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Wednesday, 26 November 2014

THE RAG-PICKER’S ALBUM

By: Team PenTastic



 By: Tarun Kumar





It was a cold winter morning; the distant sun was alighting into the violet sky. A cool morning breeze swept across my ears, I thrust my face deeper into the lifted collars. My hands dug into the deepest recesses of my pant pockets for warmth. Gazing down, I walked through the cemented path, kicking litter can once in a while.

Everything is over. They never loved me.

“They never loved me. Never!” my emotions came out as a cry. Startled by my own voice, I scavenged for any questioning eyes. Mercifully there were none. Moments later, though cumbersome, I realized I was standing in a park, my blue canvas slightly drenched by green grass.
           
Browsing through the morning mist, I spotted a mahogany bench beside an oak tree and took a seat at one corner. I sat there silently contemplating yester night’s  turn of events. A deep torrent of emotions fled through my nerves as each moment of last night’s events unfolded before my eyes.

By now, the sun was pretty high up in the sky and the distant light had kindled the diurnal
life on the streets. A few sweepers were complying with their daily chores of sweeping the litter and leaves aside. The morning smelt of a silence. A silence, I hadn’t suffered in my 20 years. It was the calmness that reigns before a violent catastrophe. I could feel anger surge into my blood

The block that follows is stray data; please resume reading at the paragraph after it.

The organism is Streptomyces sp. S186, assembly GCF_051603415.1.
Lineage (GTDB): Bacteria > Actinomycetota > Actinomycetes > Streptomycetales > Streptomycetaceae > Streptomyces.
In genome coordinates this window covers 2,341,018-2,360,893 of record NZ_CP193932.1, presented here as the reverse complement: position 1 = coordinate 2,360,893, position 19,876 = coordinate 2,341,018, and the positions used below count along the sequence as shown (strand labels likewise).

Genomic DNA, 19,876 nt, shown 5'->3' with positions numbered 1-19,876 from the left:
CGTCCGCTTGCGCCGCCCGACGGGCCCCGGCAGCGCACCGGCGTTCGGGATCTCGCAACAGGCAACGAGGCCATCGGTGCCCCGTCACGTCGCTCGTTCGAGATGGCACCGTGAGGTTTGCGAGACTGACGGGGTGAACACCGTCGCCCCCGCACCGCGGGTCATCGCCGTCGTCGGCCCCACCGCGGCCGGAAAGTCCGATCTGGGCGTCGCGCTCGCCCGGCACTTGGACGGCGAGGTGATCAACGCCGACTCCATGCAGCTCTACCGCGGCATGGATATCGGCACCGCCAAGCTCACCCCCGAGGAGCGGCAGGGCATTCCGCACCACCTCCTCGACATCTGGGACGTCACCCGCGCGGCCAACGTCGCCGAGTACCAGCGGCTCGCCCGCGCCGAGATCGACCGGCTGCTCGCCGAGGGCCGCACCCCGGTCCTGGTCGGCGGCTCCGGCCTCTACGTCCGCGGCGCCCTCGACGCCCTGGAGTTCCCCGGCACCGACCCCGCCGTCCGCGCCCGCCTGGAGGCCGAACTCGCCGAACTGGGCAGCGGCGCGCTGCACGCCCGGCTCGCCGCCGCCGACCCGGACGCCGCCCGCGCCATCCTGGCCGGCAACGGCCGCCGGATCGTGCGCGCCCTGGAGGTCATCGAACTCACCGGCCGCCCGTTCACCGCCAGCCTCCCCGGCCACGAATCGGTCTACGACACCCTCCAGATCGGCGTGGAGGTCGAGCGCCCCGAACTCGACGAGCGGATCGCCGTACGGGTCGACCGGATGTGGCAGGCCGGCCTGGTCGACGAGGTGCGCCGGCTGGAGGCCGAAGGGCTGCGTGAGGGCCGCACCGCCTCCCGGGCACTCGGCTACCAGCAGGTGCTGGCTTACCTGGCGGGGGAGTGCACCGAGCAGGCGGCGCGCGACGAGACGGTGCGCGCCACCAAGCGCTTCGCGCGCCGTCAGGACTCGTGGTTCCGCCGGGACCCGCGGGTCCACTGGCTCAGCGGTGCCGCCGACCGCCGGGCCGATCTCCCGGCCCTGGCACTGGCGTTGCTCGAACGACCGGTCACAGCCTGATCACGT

“Can I have a seat” I heard a childish voice to my left. Raising my head from the clasps of my hands, I saw a six year old boy gazing relentlessly towards me. Ignoring his eyes
I waved my hand in the air for him to sit down. I was not in a mood to start any conversation so I just turned to the opposite direction.
           
Silence again reclaimed my thoughts. Only once in a while I would hear the riffling of pages. There wasn’t a word spoken. I could sense my own breath. As soon as I had seen the boy I sensed of a potentially irritative chat with the child but uneasily the boy did not seem interested in me. He was completely quite.

“Is he watching me?” my thoughts started toying about “ Is he too polite to ask me anything?  Or Is he dumb?- No way, he asked to sit or did not he??” even my memory seemed to bewilder me.

The curiosity got better of me and unable to refrain I turned to my left, half expecting “I-knew-dat-smile”. Fortunately or unfortunately, he wasn’t staring me. As I gazed down, I saw thick album    
  
 The album was covered with a cheap brown synthetic. Tarnished and wore out at the corners, the album appeared  to have been aged and used-used often. As he riffled through the dated yellow crinkly pages, I realized it was a photo album, not a standard one though. The photos mostly faded, discolored and termite-eaten, were pasted in a haphazard manner only on side of each page.

“Its been an hour, you shuffling those pages” I said, uneasily trying to start a chat.
The boy turned upwards towards me. His eyes staring blankly at me. He didn’t even seem to fathom for any possible reply. It was then I observed the soiled face, the tattered pant, the unkempt hair and oversized shirt with a crimson strain that he was clad in. He wasn’t a pleasing sight at all.

Uncomfortable with  the lad’s attention, I cast my eyes on the album. Ironically the album, which seemed tattered a few moments ago now felt more kempt in the untidy hands. The boy gripping the album closed placed it on my laps.